I was really happy to work with Tennyson, he got the ball rolling for me. I just really wanted to share his music somehow. This other dude, Lucas, is someone I’m really happy with and we are working on an EP together now, its just like…a way to start relationships and watch them grow.
Do people get really excited when you hit them up?
It’s not really like, trying to blow up their spot, but I’m trying to give them a little extra spotlight that maybe they can’t get on their own.
There are all these Soundcloud // music streaming issues going on right now, who or what is becoming monetized, artists making money, not making money, having to pay for rights or for uploads, if all fails and Soundcloud becomes a hassle, what’s your advice to bedroom producers?
Yeah, man, I don’t know. I’m waiting I guess. This is what happens with everything though! With MySpace or something, it just becomes something that someone needs to make an alternative for. I still really rely on SoundCloud so hopefully there are ways around it. Hopefully it just doesn’t stop working for us, it’s so hard to guess what will come of it. SoundCloud was free and direct to people, so how do you make that better? It will probably be something that’s very similar to the model and they won’t monetize it, and people will like it, then they’ll have to monetize it, and it’ll be a cycle. I mean, for bedroom producers, I don’t know, I guess just being present online and talking to people, not even for just for the sole goal of getting someone to post your stuff, but like, making friends and starting some kind of network of homies and what not.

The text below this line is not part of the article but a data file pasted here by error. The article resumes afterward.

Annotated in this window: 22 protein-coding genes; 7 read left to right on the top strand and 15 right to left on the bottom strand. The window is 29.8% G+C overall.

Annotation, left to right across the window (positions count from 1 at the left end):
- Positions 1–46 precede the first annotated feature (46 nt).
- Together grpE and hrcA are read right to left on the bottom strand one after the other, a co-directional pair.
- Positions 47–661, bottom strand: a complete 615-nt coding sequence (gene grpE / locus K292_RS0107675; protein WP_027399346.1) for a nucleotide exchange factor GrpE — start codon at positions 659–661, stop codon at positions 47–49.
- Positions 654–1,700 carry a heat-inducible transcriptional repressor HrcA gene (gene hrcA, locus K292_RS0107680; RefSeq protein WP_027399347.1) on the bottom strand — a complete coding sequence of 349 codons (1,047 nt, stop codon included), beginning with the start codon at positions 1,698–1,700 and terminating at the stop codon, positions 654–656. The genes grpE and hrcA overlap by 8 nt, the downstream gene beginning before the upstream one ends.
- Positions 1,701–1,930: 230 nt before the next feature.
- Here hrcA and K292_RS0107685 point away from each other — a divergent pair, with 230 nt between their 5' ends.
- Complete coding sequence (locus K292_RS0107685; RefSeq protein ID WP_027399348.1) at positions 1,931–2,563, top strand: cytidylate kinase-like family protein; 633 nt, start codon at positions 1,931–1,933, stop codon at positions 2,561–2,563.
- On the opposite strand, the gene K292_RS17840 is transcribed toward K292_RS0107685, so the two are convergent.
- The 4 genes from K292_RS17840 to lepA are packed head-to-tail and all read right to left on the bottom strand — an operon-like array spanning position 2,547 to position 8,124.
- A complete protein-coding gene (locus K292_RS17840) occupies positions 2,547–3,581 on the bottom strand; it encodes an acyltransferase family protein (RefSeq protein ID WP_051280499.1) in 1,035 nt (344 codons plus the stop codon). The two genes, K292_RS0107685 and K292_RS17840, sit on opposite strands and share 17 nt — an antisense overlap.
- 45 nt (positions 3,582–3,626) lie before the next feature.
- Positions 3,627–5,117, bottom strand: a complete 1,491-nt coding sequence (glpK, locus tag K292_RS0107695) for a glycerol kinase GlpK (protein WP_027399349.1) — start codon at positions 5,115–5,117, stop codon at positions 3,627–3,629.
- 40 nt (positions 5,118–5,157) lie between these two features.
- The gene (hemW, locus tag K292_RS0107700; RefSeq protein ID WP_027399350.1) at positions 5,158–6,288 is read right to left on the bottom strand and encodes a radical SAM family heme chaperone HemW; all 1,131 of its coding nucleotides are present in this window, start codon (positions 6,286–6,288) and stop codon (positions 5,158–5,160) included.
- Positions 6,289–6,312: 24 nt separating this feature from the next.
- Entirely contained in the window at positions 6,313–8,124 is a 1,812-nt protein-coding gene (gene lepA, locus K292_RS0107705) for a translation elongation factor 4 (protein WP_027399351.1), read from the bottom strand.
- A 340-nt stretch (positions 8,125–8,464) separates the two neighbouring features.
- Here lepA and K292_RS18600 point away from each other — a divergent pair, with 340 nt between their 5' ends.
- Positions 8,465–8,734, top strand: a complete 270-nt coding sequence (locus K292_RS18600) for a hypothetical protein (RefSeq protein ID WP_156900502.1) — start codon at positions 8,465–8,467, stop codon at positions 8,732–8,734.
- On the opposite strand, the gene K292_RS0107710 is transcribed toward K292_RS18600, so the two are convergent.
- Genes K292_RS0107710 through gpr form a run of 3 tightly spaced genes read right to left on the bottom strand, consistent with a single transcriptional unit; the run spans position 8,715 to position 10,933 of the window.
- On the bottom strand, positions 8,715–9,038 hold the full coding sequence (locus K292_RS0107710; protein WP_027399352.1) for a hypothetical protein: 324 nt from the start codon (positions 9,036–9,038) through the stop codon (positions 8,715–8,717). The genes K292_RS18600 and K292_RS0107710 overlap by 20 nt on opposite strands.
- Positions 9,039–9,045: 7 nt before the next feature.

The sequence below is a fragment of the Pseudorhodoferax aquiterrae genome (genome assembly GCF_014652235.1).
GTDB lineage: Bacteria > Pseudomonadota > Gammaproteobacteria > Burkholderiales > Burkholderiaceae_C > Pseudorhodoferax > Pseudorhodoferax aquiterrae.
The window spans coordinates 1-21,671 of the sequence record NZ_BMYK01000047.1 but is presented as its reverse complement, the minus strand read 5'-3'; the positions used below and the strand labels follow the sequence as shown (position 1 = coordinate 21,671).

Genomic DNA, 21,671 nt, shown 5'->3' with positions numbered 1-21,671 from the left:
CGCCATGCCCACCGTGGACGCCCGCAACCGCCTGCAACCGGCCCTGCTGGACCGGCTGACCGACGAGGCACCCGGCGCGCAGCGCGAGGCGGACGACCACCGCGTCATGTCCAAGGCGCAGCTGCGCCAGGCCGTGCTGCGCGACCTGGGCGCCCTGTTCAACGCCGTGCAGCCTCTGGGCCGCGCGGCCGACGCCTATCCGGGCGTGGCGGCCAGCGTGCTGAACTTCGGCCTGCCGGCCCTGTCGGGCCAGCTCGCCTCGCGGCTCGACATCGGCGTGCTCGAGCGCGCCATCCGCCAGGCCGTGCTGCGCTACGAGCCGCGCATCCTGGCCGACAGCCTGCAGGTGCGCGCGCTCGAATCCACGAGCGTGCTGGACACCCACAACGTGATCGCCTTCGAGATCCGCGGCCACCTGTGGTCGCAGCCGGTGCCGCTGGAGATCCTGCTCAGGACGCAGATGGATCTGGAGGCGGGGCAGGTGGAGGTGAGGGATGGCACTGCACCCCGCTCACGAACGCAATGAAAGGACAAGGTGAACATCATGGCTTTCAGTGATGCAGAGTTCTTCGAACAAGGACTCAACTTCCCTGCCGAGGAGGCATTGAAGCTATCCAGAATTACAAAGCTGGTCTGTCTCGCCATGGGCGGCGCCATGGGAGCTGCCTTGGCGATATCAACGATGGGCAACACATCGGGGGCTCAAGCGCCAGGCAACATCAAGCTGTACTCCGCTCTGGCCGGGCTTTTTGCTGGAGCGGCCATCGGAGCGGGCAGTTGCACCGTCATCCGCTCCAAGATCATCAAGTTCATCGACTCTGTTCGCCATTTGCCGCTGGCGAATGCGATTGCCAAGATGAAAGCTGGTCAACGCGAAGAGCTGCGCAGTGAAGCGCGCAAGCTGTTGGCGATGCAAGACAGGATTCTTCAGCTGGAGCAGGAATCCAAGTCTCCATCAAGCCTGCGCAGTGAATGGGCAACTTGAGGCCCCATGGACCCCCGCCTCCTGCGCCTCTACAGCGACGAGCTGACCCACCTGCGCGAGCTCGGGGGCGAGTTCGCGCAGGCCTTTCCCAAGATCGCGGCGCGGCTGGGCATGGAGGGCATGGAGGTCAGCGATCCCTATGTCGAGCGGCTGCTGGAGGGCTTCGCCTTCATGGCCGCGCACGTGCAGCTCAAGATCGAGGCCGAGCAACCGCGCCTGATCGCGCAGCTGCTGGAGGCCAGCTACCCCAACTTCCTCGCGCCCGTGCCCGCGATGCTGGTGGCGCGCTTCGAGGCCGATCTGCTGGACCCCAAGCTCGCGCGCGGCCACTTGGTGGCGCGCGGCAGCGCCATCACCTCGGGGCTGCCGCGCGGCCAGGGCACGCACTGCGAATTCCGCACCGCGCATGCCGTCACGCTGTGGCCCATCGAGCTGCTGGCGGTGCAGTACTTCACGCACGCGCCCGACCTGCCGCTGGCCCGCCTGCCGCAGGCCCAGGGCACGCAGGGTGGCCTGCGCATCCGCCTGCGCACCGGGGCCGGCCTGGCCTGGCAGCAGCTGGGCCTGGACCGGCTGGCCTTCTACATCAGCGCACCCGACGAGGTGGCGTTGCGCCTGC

Who is somebody on your journey of being a musician that has really impacted you?
Daedelus is definitely someone. He took me on my first tour I did and I was the first opener for him, and just watching how he played, how he interacted with people after the shows. He basically just says “hi” to everyone and is available. It’s so inspiring. Like if I’m a fan of an amazing artist like that and they actually talk to me its a feeling you don’t lose for a while.
Who is somebody you think we should keep our eyes and ears out for?
I guess… there’s this kid Dream Beach, and he’s a drummer of this super popular punk scream band, but he makes electronic music and, I think because he really understands structure, his music is really cool and all over the place. He’s definitely someone to watch out for.